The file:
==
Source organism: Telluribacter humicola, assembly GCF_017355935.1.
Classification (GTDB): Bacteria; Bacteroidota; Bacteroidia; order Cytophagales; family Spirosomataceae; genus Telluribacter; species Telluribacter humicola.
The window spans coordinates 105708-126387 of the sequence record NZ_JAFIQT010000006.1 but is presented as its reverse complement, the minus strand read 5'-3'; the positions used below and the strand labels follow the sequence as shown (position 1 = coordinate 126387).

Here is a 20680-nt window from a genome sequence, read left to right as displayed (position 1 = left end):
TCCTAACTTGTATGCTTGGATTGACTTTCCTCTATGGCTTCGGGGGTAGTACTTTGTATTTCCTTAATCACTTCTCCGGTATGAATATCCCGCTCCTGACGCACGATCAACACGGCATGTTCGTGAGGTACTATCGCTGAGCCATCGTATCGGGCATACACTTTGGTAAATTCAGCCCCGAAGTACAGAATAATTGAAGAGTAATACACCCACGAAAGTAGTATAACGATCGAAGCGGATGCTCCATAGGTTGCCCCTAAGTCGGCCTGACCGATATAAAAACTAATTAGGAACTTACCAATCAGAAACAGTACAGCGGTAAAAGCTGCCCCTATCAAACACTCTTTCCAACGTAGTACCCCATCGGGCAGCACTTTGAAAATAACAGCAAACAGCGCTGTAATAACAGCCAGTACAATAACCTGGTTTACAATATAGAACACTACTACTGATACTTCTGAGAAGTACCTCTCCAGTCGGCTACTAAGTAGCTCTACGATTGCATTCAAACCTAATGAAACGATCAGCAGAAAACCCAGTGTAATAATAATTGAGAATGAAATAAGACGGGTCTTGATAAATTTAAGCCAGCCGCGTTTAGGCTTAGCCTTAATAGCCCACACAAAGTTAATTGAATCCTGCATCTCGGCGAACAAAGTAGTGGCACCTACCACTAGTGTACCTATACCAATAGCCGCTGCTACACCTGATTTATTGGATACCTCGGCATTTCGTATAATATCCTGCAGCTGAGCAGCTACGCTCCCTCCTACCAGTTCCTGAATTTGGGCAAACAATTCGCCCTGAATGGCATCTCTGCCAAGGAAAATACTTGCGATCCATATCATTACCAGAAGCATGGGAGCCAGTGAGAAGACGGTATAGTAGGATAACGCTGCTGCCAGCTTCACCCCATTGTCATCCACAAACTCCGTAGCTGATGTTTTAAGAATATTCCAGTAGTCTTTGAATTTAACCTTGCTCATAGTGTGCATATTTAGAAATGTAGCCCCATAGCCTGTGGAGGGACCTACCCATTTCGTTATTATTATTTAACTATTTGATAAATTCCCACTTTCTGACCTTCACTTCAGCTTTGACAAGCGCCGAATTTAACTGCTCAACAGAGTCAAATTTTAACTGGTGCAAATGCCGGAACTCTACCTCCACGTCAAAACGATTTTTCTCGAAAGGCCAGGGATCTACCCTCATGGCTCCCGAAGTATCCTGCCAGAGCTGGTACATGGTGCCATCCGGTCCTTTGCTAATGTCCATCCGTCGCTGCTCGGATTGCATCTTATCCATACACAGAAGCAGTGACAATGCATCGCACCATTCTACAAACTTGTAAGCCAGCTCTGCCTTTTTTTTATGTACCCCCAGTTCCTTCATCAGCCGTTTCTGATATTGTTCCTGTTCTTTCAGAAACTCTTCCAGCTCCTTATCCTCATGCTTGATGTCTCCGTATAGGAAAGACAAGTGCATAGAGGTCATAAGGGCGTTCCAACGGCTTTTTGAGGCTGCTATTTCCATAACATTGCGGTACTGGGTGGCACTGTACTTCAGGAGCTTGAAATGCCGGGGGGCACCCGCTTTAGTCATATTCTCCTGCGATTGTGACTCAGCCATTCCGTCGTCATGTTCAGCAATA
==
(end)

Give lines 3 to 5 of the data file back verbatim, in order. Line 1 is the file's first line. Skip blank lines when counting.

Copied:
The window spans coordinates 105708-126387 of the sequence record NZ_JAFIQT010000006.1 but is presented as its reverse complement, the minus strand read 5'-3'; the positions used below and the strand labels follow the sequence as shown (position 1 = coordinate 126387).

Here is a 20680-nt window from a genome sequence, read left to right as displayed (position 1 = left end):
TCCTAACTTGTATGCTTGGATTGACTTTCCTCTATGGCTTCGGGGGTAGTACTTTGTATTTCCTTAATCACTTCTCCGGTATGAATATCCCGCTCCTGACGCACGATCAACACGGCATGTTCGTGAGGTACTATCGCTGAGCCATCGTATCGGGCATACACTTTGGTAAATTCAGCCCCGAAGTACAGAATAATTGAAGAGTAATACACCCACGAAAGTAGTATAACGATCGAAGCGGATGCTCCATAGGTTGCCCCTAAGTCGGCCTGACCGATATAAAAACTAATTAGGAACTTACCAATCAGAAACAGTACAGCGGTAAAAGCTGCCCCTATCAAACACTCTTTCCAACGTAGTACCCCATCGGGCAGCACTTTGAAAATAACAGCAAACAGCGCTGTAATAACAGCCAGTACAATAACCTGGTTTACAATATAGAACACTACTACTGATACTTCTGAGAAGTACCTCTCCAGTCGGCTACTAAGTAGCTCTACGATTGCATTCAAACCTAATGAAACGATCAGCAGAAAACCCAGTGTAATAATAATTGAGAATGAAATAAGACGGGTCTTGATAAATTTAAGCCAGCCGCGTTTAGGCTTAGCCTTAATAGCCCACACAAAGTTAATTGAATCCTGCATCTCGGCGAACAAAGTAGTGGCACCTACCACTAGTGTACCTATACCAATAGCCGCTGCTACACCTGATTTATTGGATACCTCGGCATTTCGTATAATATCCTGCAGCTGAGCAGCTACGCTCCCTCCTACCAGTTCCTGAATTTGGGCAAACAATTCGCCCTGAATGGCATCTCTGCCAAGGAAAATACTTGCGATCCATATCATTACCAGAAGCATGGGAGCCAGTGAGAAGACGGTATAGTAGGATAACGCTGCTGCCAGCTTCACCCCATTGTCATCCACAAACTCCGTAGCTGATGTTTTAAGAATATTCCAGTAGTCTTTGAATTTAACCTTGCTCATAGTGTGCATATTTAGAAATGTAGCCCCATAGCCTGTGGAGGGACCTACCCATTTCGTTATTATTATTTAACTATTTGATAAATTCCCACTTTCTGACCTTCACTTCAGCTTTGACAAGCGCCGAATTTAACTGCTCAACAGAGTCAAATTTTAACTGGTGCAAATGCCGGAACTCTACCTCCACGTCAAAACGATTTTTCTCGAAAGGCCAGGGATCTACCCTCATGGCTCCCGAAGTATCCTGCCAGAGCTGGTACATGGTGCCATCCGGTCCTTTGCTAATGTCCATCCGTCGCTGCTCGGATTGCATCTTATCCATACACAGAAGCAGTGACAATGCATCGCACCATTCTACAAACTTGTAAGCCAGCTCTGCCTTTTTTTTATGTACCCCCAGTTCCTTCATCAGCCGTTTCTGATATTGTTCCTGTTCTTTCAGAAACTCTTCCAGCTCCTTATCCTCATGCTTGATGTCTCCGTATAGGAAAGACAAGTGCATAGAGGTCATAAGGGCGTTCCAACGGCTTTTTGAGGCTGCTATTTCCATAACATTGCGGTACTGGGTGGCACTGTACTTCAGGAGCTTGAAATGCCGGGGGGCACCCGCTTTAGTCATATTCTCCTGCGATTGTGACTCAGCCATTCCGTCGTCATGTTCAGCAATA